“Well, what’s the point of that? It’s completely toothless!” exclaimed my colleague, as I was outlining the new “flexible working” regime due to come into force in a few weeks’ time.
It was 2003, and I was a one-year qualified solicitor with a passion for detail and a way with words (well, legal ones at least). It was my job to turn the new law into a plain English policy that our clients could use.
When lawyers refer to something as “toothless”, it’s a legal provision which, if breached, has little or no consequence for the person who has acted unlawfully. My colleague was right. The new legislation wasn’t – as it had been portrayed by sensationalist media outlets – a right for parents and carers of children or dependent adults to demand whatever working arrangements they pleased from their employers.
No, it was (and still is) a right to make a formal request for a permanent variation in working arrangements, and have that request considered reasonably. In the beginning, it was purely for parents and carers, but this restriction was removed in 2014.
So, there we had it. An entitlement to ask, and an obligation to think hard about the request. Big deal. There were wide ranging permitted reasons for an employer to legitimately turn down a request. The only legal recourse was if the employer failed to act reasonably and/or follow the correct procedure and the compensation for this was limited to a maximum of 8 weeks’ pay.
I harrumphed about the “flexible working” label the new legislation had been given. “It’s a right to ask for a permanent change, and you can only make one request every 12 months…” I muttered as I drafted the policy “…What’s flexible about that???”.
Once the law was actually in force, the queries started coming in:
Client: He wants to do …[reasonable work pattern]
Me: Is it workable and could you accommodate it?
Client: Yes, it would actually help us out a bit with cover in that departrment
Me: Well, use the trial period to make sure it definitely works, make sure you document everything carefully and then you’re done.
Client: Wait though… We don’t want to set a precedent
Me: What kind of “precedent”?
Client: You know, of flexible working. We don’t want everyone coming and going as they please….We just don’t want to open the floodgates.
Me: *slowly and repeatedly banging head on desk* Legally, the policy clearly states that you will deal with requests on a case by case basis. *bang* If you turn him down, it needs to be for one of the prescribed reasons. *bang* He has very little in the way of recourse *bang*. Practically, you’ve told me this would actually help your business *bang*. If you turn him down, there’s a chance he will leave to find the flexibility he needs elsewhere *bang*. Of course, it is your decision, but I would suggest that the practical benefits of accepting this request would outweigh the risks.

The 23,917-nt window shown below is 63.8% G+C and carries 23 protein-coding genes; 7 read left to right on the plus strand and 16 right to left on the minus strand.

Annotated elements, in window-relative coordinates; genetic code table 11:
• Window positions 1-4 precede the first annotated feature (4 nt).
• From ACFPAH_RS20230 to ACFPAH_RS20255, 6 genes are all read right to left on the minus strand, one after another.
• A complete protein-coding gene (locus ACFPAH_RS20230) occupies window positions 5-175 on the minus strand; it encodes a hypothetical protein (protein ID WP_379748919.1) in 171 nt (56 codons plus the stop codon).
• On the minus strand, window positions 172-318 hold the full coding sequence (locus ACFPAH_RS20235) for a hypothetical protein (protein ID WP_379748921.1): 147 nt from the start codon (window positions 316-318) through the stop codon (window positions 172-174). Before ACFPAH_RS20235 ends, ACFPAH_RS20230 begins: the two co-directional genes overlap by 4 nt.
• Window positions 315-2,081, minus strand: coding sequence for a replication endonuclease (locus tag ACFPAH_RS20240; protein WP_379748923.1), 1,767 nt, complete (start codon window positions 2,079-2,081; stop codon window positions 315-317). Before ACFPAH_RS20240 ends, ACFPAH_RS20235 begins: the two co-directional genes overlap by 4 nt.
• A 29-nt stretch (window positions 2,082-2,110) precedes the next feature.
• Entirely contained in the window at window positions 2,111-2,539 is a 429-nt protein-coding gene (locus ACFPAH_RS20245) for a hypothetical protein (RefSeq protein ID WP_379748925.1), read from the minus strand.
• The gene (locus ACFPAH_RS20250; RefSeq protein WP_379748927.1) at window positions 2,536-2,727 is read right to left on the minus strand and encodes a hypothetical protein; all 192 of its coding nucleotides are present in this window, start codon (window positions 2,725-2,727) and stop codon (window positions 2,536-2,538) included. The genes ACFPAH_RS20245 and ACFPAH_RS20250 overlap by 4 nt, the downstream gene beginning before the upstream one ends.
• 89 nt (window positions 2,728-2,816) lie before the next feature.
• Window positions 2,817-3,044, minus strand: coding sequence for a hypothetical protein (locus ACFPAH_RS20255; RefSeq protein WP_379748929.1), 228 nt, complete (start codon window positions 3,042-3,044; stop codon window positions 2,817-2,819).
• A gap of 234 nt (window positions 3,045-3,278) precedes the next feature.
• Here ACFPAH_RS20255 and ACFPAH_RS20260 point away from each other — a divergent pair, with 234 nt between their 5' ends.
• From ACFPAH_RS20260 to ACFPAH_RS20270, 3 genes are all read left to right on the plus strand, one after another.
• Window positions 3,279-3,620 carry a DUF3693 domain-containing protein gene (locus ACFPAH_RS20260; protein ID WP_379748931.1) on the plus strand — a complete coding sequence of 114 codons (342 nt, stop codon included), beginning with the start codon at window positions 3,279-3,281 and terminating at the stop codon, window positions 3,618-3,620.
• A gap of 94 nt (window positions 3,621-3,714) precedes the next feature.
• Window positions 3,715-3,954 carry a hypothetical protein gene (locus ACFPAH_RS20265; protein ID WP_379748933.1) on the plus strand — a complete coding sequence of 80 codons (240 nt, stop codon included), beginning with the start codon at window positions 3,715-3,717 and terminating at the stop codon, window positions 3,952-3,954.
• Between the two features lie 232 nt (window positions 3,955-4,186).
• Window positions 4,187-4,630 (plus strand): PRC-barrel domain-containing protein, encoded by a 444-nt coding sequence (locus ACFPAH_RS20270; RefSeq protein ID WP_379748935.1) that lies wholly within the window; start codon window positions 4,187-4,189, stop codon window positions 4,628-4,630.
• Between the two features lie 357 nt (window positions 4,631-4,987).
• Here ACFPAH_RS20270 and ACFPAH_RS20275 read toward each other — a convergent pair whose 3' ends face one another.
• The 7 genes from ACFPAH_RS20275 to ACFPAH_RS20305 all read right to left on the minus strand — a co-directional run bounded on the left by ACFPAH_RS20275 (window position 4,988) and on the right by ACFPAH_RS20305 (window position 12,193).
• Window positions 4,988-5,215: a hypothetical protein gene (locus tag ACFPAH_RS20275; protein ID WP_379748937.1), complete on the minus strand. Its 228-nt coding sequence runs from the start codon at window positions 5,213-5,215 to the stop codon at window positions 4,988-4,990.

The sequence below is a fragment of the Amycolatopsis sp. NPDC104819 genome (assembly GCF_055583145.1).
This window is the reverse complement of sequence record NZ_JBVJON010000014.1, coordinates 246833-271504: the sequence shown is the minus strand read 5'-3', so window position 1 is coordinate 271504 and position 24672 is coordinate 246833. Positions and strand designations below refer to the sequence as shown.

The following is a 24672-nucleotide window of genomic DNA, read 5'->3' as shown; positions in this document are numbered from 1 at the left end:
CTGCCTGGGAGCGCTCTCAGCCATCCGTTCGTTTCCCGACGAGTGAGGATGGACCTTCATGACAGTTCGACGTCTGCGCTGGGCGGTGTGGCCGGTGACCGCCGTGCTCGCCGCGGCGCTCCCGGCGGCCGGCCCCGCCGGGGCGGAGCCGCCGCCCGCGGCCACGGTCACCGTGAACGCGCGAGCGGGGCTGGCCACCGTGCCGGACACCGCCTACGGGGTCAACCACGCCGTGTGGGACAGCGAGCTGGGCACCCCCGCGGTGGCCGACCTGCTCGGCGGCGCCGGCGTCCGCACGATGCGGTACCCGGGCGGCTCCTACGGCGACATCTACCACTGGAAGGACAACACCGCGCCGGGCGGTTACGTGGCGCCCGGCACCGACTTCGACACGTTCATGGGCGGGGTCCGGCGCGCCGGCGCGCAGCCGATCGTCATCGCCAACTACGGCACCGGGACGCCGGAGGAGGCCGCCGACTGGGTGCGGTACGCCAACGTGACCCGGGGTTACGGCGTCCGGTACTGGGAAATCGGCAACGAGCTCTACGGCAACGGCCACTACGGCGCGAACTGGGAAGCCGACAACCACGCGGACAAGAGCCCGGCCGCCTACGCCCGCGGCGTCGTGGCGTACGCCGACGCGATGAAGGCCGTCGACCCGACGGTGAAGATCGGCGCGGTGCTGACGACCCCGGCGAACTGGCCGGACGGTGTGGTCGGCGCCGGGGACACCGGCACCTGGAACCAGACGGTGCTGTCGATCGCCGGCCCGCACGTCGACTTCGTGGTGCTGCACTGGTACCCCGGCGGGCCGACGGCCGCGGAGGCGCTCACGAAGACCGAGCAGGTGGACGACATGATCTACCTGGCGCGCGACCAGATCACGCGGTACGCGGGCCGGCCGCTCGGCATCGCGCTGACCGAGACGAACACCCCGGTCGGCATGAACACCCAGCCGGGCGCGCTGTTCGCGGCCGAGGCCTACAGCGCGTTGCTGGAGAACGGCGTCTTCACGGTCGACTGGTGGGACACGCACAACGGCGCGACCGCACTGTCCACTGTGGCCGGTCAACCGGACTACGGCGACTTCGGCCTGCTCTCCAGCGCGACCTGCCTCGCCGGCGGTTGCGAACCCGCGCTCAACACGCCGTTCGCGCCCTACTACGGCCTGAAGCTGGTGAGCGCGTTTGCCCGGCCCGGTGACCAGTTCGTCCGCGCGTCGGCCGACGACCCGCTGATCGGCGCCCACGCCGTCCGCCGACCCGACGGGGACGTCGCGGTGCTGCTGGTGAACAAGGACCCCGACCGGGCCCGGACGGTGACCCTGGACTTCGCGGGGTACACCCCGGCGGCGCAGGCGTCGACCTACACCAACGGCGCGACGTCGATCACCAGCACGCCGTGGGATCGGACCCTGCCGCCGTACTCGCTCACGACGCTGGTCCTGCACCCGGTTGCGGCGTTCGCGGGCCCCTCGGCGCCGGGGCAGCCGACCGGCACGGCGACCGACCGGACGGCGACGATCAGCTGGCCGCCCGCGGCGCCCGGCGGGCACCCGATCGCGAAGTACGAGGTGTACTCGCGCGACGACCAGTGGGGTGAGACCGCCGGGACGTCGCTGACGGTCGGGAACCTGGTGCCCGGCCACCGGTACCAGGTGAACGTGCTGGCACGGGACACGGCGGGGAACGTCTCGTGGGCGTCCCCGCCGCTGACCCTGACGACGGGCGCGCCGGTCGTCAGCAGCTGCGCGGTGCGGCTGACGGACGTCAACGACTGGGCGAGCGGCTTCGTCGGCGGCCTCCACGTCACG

I had many conversations like that in those early days. So did my colleagues. Employment lawyers the length and breadth of the country would have had similar conversations with their clients. Legally, the new regime was virtually toothless, but it placed the concept of work flexibility on the agenda for employers who would never have previously considered it.
And that is how an apparently “toothless” piece of legislation plays its part in the big picture. Employment legislation of itself will rarely deal completely with a situation it is designed to govern.
But legislation starts conversations, and it triggers action. In the case of flexible working, it got people thinking more about what might work, how things could be done differently – and better.
There’s still a long way to go, even 14 years on from the introduction of the legislation, which is why initiatives like the Big Conversation can give a turbo boost to the cause. The sum of the collective influence is so much greater than all of the individual parts, so please join in with all your ideas and who knows what we might achieve!
Karen Teago (@teago_emplaw) is a non-practising solicitor and Head of Consultancy at Cloud9 People (@cloud9people). Image by Simon Heath (@simonheath1).